I’M NOT VERY POPULAR ON SPRING STREET nowadays. (Then again, I wasn’t much liked when I worked there either.) An editor at the Los Angeles Times just accused me of “wanting the death” of the paper. That’s because in recent days, I’ve called on Los Angeles Times editor Dean Baquet to resign. I’ve called out the new publisher as a Tribune Toady and exposed him as a right-wing Reaganite who once advocated illegal-alien “concentration camps.” And now I can even justify those parent company–ordered staff cuts deemed so damn draconian.
All this is my way of counterbalancing the increasing sanctimoniousness that has infected the paper’s coverage of its current chaos and crisis. Those staff petitions, those photos of foreign correspondents wearing T-shirts featuring Baquet in a defiant pose, and all sorts of other slavish nonsense usually associated with cults. Any day now, I imagine a team of carpenters erecting a pulpit for media critic Tim Rutten, whose columns have become insufferably evangelical, and then a crucifix for Baquet, who keeps playing the martyr.
Sure, Baquet takes pains to recuse himself from the paper’s reporting on its abusive parent. Where normally he’d be back-reading all the articles on such a sensitive topic, he’s handed off that editing job to Rick Wartzman, the paper’s West magazine chieftain. But Times readers are still being ill-served.
For instance, no one but me has dared to question Baquet’s disloyalty after his partner-in-complaint, publisher Jeff Johnson, was axed in that shock-and-awe way last week. (Tribune brass ordered the firing 24 hours after Johnson learned that his wife had been diagnosed with cancer. There was no mention by the Times of this classless act.) What an incredible gutless wonder Baquet was for staying put. His decision shows he cared only about his own ass, because clearly he’s still going to have to fire all those staff asses. But then, he knew from the moment he accepted the editor’s gig that layoffs and buyouts were going to be an integral part of his tenure, didn’t he? Baquet maintains that he took the job believing he could keep “bad stuff” from happening to the paper. It just didn’t happen that way. “So I’m still sitting in the chair and still fighting,” Baquet is telling people.
Still, I wouldn’t put it past him to stage some dramatic “pang of conscience” moment in the very near future for maximum publicity value. At least now, journalism can stop characterizing him as “Dean of Arc” and start referring to him as he really is: “Cover-Your-Backside Baquet.” If he didn’t quit in solidarity with Johnson, who sacrificed his job to support Baquet’s refusal to make those deep staff cuts, then Dean looked like a backstabbing weasel. If he did quit, then he’s unemployed, which is never any fun, especially not now, given the lousy state of the newspaper industry. Then again, he’d be a hero to his old employer, The New York Times, judging from the paper’s congratulatory coverage of Baquet and Johnson.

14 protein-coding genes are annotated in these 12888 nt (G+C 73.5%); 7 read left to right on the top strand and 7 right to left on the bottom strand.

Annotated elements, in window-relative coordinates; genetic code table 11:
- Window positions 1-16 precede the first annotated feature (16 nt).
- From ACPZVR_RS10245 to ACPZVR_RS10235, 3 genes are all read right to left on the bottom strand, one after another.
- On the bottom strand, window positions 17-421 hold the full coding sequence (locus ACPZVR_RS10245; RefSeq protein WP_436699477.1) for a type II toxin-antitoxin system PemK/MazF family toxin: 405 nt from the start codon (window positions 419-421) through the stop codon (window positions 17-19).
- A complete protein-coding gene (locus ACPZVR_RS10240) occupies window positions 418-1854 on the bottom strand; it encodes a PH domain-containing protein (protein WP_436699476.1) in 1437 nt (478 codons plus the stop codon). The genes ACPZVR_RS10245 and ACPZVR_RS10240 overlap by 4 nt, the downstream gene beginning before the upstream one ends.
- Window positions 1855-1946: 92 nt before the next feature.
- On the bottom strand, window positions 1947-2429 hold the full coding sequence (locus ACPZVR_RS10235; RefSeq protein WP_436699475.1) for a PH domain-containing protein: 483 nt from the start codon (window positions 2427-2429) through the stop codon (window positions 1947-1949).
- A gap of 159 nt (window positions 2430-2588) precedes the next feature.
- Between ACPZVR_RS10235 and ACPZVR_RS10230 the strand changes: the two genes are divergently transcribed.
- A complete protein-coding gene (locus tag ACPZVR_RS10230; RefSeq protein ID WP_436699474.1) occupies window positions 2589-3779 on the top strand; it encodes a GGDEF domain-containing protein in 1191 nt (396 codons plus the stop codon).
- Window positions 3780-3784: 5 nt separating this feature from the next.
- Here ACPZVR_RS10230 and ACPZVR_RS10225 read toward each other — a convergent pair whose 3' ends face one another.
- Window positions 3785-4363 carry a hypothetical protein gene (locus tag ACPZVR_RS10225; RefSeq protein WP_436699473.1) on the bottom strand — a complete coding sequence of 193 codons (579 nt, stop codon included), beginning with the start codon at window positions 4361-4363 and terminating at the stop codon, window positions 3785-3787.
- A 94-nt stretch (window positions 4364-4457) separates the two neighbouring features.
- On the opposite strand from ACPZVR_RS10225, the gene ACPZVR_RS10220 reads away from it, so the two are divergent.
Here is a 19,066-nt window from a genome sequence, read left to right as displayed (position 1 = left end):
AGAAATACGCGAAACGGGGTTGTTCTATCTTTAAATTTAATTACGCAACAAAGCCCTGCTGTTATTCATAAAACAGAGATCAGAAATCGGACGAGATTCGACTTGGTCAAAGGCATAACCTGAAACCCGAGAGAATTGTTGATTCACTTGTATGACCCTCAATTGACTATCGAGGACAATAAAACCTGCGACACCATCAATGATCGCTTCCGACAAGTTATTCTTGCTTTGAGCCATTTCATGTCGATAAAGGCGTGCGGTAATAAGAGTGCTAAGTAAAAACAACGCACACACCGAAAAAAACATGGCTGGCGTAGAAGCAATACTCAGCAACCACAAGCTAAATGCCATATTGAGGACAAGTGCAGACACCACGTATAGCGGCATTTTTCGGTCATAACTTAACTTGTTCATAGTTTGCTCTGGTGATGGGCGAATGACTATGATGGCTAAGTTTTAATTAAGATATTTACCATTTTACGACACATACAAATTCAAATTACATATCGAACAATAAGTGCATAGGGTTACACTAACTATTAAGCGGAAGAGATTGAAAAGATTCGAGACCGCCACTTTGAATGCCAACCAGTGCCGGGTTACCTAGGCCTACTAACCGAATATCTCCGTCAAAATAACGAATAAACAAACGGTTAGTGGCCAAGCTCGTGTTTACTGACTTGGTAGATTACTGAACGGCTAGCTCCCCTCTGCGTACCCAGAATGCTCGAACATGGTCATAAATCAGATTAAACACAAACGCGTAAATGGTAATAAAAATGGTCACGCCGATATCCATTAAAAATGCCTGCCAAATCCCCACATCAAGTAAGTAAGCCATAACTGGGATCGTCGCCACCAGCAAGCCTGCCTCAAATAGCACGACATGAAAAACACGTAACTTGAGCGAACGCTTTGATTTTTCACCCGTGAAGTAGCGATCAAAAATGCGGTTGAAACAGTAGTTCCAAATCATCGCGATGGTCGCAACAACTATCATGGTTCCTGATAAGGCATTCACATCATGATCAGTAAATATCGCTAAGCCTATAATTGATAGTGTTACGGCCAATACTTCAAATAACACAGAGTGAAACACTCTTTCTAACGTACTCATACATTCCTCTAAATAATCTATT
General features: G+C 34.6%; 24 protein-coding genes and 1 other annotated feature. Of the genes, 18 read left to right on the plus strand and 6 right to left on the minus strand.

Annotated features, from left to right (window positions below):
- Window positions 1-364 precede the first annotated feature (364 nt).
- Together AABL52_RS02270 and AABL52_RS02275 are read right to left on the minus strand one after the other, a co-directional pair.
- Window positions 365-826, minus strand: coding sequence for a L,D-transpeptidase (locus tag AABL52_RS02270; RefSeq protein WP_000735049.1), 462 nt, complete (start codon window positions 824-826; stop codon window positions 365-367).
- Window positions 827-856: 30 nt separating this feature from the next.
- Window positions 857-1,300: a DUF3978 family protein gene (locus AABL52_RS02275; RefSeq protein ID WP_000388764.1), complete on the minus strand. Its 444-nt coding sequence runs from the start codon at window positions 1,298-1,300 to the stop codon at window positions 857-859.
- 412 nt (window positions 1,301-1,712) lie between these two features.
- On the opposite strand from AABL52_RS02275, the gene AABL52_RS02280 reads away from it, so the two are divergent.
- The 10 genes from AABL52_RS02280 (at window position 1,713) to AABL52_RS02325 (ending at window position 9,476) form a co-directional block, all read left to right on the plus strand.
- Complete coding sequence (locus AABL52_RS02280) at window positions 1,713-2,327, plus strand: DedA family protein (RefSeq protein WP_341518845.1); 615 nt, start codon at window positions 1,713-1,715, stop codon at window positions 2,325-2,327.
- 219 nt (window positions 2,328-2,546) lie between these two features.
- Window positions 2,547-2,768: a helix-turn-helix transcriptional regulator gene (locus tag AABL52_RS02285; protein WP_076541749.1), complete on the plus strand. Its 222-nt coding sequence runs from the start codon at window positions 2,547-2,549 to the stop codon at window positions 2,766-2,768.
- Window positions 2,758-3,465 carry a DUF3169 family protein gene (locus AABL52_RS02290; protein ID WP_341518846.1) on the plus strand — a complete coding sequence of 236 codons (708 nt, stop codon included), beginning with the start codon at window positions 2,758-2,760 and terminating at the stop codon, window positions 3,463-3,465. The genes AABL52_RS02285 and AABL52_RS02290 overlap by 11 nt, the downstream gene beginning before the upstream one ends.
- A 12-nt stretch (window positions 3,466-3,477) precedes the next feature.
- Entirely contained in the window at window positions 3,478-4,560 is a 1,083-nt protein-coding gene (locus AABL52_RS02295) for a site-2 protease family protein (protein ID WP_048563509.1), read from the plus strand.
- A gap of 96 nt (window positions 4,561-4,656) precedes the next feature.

Even Baquet’s cadre of sycophants — his trusted senior lieutenants Doug Frantz, John Montorio and Leo Wolinsky — were backpedaling about their “suicide pact” (vowing that, if Baquet were fired, they’d quit in solidarity). I do know that, before Johnson’s firing, Baquet had contemplated what he’d do if he left voluntarily or involuntarily. He’d said privately that, after working in journalism for 19 years, he’d take a little time, smoke some cigars and finish reading a couple of books. But then he’d get right back in the saddle and find another newsroom job. Explained Baquet: “I had worked in my father’s restaurant in New Orleans, but I know they won’t take me back. That place doesn’t even exist anymore. Though my older brother does own a restaurant.” Sounds like a good, honest move to me — but then, so would Baquet loyally following Johnson out the door.
So what happens now? Baquet could still get fired. Everything depends on the Times’ new publisher, David Hiller, the Chicago Tribune publisher who’s long been tipped as the rising star/heir apparent of the parent company. He’s telling media types like me that, for the moment, he’s going to run silent and run deep. After all, there’s been a lot of loudmouthing on Spring Street. Look, any average Joe could come in off the street and start laying off staffers in such a way that the readership wouldn’t even notice. If I were steering this sinking ship, I’d scale back foreign and national (knowing that, eventually, the parent company will consolidate coverage of that, like McClatchy and Gannett, because of the enormous cost savings) and beef up local news.